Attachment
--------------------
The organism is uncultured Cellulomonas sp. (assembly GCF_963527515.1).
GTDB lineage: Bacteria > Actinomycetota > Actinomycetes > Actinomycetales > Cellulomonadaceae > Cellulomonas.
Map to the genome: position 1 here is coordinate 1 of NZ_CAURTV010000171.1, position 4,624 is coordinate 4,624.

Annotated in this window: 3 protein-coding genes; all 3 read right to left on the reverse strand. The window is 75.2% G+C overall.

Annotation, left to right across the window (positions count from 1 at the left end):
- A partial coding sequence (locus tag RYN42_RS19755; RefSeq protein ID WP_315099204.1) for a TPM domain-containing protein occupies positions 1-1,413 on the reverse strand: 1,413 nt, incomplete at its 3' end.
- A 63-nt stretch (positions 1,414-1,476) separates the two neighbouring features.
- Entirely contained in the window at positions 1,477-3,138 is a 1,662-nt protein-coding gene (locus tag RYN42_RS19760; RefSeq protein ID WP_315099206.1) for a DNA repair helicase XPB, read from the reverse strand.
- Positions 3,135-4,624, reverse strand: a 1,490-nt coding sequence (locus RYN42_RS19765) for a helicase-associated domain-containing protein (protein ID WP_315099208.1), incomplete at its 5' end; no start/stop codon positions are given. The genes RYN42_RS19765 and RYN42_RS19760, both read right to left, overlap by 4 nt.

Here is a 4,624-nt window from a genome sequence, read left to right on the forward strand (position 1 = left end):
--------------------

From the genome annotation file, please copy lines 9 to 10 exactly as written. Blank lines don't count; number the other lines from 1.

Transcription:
- Positions 3,135-4,624, reverse strand: a 1,490-nt coding sequence (locus RYN42_RS19765) for a helicase-associated domain-containing protein (protein ID WP_315099208.1), incomplete at its 5' end; no start/stop codon positions are given. The genes RYN42_RS19765 and RYN42_RS19760, both read right to left, overlap by 4 nt.

Here is a 4,624-nt window from a genome sequence, read left to right on the forward strand (position 1 = left end):